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I installed Ubuntu 11.10 with the alternate CD and encrypted the whole system (except boot) with the encrypted LVM. Everything works great as before, but I would like to change the password of the encrypted LVM. I tried to follow the Tips and Tricks of this article, but it does not work. After typing:

sudo cryptsetup luksDump /dev/sda5

It says: "Device /dev/sd5 doesn't exist or access denied." I thought the encrypted partition is /dev/sda5. Any help how to change the password?

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Oops, it was indeed a typo! I always typed /dev/sd5 instead of /dev/sd5. Thanks Hamish for the hint. So I answer the question with the information from Andreas Härter (‌​nd_tricks) – Filbuntu Mar 5 '12 at 12:53
possible duplicate of How to change LUKS passphrase? – Gilles Jul 11 '12 at 23:09
up vote 14 down vote accepted

Here is the answer that worked for me, after Hamish helped me to realize my typo:

To add a new password, use luksAddKey:

sudo cryptsetup luksAddKey /dev/sda5

To remove an existing password, use luksRemoveKey:

sudo cryptsetup luksRemoveKey /dev/sda5

Cited from this blog. Thanks.

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does this imply you can have more than one password to unencrypt the disk? – bph Jan 18 at 16:05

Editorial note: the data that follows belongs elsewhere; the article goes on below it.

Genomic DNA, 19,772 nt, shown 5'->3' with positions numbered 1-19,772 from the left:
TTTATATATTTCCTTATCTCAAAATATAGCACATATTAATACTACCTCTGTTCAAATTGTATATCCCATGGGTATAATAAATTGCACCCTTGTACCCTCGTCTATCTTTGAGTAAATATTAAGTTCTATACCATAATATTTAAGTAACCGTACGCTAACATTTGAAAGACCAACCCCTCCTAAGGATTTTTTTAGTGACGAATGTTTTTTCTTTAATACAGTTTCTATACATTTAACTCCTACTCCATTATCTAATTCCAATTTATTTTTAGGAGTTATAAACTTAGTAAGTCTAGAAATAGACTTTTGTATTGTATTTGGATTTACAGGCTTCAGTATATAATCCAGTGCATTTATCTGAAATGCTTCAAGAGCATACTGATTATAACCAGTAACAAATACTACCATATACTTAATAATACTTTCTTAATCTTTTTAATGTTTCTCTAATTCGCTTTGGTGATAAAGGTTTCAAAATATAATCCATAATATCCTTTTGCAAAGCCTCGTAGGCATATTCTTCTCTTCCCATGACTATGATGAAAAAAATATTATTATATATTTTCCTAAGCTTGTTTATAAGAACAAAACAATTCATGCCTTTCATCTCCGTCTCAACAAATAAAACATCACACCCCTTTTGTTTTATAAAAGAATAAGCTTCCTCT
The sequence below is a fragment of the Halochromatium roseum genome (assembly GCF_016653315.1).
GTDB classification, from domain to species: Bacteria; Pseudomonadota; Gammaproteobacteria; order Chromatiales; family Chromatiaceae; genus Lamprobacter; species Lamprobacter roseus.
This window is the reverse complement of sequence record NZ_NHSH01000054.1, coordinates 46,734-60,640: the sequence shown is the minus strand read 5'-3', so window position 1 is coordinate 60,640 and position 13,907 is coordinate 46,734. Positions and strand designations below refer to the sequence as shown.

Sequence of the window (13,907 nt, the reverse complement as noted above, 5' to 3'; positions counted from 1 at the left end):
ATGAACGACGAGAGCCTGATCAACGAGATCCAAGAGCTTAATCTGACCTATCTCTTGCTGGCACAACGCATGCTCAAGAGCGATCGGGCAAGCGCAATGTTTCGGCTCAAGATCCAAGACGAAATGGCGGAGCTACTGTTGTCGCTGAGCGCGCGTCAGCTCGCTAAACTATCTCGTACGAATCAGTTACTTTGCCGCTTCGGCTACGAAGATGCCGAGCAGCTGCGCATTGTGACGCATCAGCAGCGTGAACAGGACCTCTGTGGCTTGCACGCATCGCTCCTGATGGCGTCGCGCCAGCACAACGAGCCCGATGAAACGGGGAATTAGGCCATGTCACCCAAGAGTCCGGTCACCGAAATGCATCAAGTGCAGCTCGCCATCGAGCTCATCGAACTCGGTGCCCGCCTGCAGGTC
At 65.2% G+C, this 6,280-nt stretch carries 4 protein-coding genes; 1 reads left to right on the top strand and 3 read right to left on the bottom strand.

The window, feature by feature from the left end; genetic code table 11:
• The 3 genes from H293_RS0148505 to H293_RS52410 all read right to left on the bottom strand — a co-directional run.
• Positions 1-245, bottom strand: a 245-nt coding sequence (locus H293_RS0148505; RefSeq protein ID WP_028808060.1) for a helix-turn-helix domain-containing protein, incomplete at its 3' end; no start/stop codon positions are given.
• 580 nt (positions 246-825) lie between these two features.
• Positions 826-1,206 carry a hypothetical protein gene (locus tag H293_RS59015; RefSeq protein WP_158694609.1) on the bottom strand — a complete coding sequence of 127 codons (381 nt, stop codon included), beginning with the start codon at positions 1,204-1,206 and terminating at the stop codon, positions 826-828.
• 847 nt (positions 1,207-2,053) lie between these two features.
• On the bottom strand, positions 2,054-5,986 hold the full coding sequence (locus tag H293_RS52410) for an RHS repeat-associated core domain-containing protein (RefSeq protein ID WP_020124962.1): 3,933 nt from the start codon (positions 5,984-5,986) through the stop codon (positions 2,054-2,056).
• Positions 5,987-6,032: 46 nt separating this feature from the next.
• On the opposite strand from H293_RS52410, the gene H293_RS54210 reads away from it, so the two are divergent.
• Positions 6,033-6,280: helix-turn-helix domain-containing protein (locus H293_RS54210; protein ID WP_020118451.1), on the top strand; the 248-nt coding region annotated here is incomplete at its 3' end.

It obviously implies it. The question is; can you have more than one? I'm taking a wild guess: Yes. – Rob Quist Jan 19 at 17:57
You can. I tested it out – bph Jan 25 at 22:31

Download "Disks" from Software Manager. Run it. Select your encrypted device partition. Click gear icon. Select "Change passphrase". That's it

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The encrypted partition may well be using /dev/sda5 (note the a in sda5) and that is the device you probably need to use (unless that is just a typo in your question).

However the encrypted device itself will have another name - something like /dev/mapper/cryptroot. For the device name you could:

  • look in the file /etc/crypttab - this will have both the partition and the mapper name in it, but only for permanent partitions
  • run mount and see what the mapper name is - this is useful when you have plugged in an encrypted disk via USB. (Though I'm not sure how you then find the actual underlying device name).
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Without thinking I set the passphrase to be really long, and it became a pain to type. I ended up using the following to change it to something more manageable.

sudo cryptsetup luksChangeKey /dev/sda5
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